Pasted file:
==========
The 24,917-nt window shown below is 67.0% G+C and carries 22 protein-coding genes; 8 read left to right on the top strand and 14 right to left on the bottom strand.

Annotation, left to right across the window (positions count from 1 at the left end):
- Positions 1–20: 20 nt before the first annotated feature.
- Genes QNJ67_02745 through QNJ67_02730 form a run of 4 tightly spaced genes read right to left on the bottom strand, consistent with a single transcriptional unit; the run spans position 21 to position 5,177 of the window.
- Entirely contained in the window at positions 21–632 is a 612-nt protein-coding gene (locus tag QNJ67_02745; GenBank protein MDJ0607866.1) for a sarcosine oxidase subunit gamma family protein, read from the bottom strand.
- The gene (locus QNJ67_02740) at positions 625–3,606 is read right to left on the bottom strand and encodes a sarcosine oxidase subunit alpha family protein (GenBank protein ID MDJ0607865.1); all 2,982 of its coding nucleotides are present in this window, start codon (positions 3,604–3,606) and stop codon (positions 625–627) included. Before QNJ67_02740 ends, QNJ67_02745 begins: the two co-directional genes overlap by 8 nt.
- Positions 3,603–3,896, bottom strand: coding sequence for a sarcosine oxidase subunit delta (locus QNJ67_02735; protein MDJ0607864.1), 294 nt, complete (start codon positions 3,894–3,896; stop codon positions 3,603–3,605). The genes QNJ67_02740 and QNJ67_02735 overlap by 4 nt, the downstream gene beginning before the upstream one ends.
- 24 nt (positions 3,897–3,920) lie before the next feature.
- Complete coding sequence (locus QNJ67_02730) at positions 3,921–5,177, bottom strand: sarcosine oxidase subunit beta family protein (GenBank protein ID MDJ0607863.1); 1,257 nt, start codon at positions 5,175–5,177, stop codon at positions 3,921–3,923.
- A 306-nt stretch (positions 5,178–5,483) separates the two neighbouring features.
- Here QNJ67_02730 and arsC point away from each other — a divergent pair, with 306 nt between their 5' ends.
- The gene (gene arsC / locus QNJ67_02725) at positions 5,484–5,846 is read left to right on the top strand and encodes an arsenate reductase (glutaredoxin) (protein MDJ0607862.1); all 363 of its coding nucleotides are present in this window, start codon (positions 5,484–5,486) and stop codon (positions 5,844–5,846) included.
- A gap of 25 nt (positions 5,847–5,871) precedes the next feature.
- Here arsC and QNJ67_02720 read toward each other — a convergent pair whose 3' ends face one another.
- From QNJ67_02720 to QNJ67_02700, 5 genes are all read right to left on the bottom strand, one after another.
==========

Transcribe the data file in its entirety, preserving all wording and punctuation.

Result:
The 24,917-nt window shown below is 67.0% G+C and carries 22 protein-coding genes; 8 read left to right on the top strand and 14 right to left on the bottom strand.

Annotation, left to right across the window (positions count from 1 at the left end):
- Positions 1–20: 20 nt before the first annotated feature.
- Genes QNJ67_02745 through QNJ67_02730 form a run of 4 tightly spaced genes read right to left on the bottom strand, consistent with a single transcriptional unit; the run spans position 21 to position 5,177 of the window.
- Entirely contained in the window at positions 21–632 is a 612-nt protein-coding gene (locus tag QNJ67_02745; GenBank protein MDJ0607866.1) for a sarcosine oxidase subunit gamma family protein, read from the bottom strand.
- The gene (locus QNJ67_02740) at positions 625–3,606 is read right to left on the bottom strand and encodes a sarcosine oxidase subunit alpha family protein (GenBank protein ID MDJ0607865.1); all 2,982 of its coding nucleotides are present in this window, start codon (positions 3,604–3,606) and stop codon (positions 625–627) included. Before QNJ67_02740 ends, QNJ67_02745 begins: the two co-directional genes overlap by 8 nt.
- Positions 3,603–3,896, bottom strand: coding sequence for a sarcosine oxidase subunit delta (locus QNJ67_02735; protein MDJ0607864.1), 294 nt, complete (start codon positions 3,894–3,896; stop codon positions 3,603–3,605). The genes QNJ67_02740 and QNJ67_02735 overlap by 4 nt, the downstream gene beginning before the upstream one ends.
- 24 nt (positions 3,897–3,920) lie before the next feature.
- Complete coding sequence (locus QNJ67_02730) at positions 3,921–5,177, bottom strand: sarcosine oxidase subunit beta family protein (GenBank protein ID MDJ0607863.1); 1,257 nt, start codon at positions 5,175–5,177, stop codon at positions 3,921–3,923.
- A 306-nt stretch (positions 5,178–5,483) separates the two neighbouring features.
- Here QNJ67_02730 and arsC point away from each other — a divergent pair, with 306 nt between their 5' ends.
- The gene (gene arsC / locus QNJ67_02725) at positions 5,484–5,846 is read left to right on the top strand and encodes an arsenate reductase (glutaredoxin) (protein MDJ0607862.1); all 363 of its coding nucleotides are present in this window, start codon (positions 5,484–5,486) and stop codon (positions 5,844–5,846) included.
- A gap of 25 nt (positions 5,847–5,871) precedes the next feature.
- Here arsC and QNJ67_02720 read toward each other — a convergent pair whose 3' ends face one another.
- From QNJ67_02720 to QNJ67_02700, 5 genes are all read right to left on the bottom strand, one after another.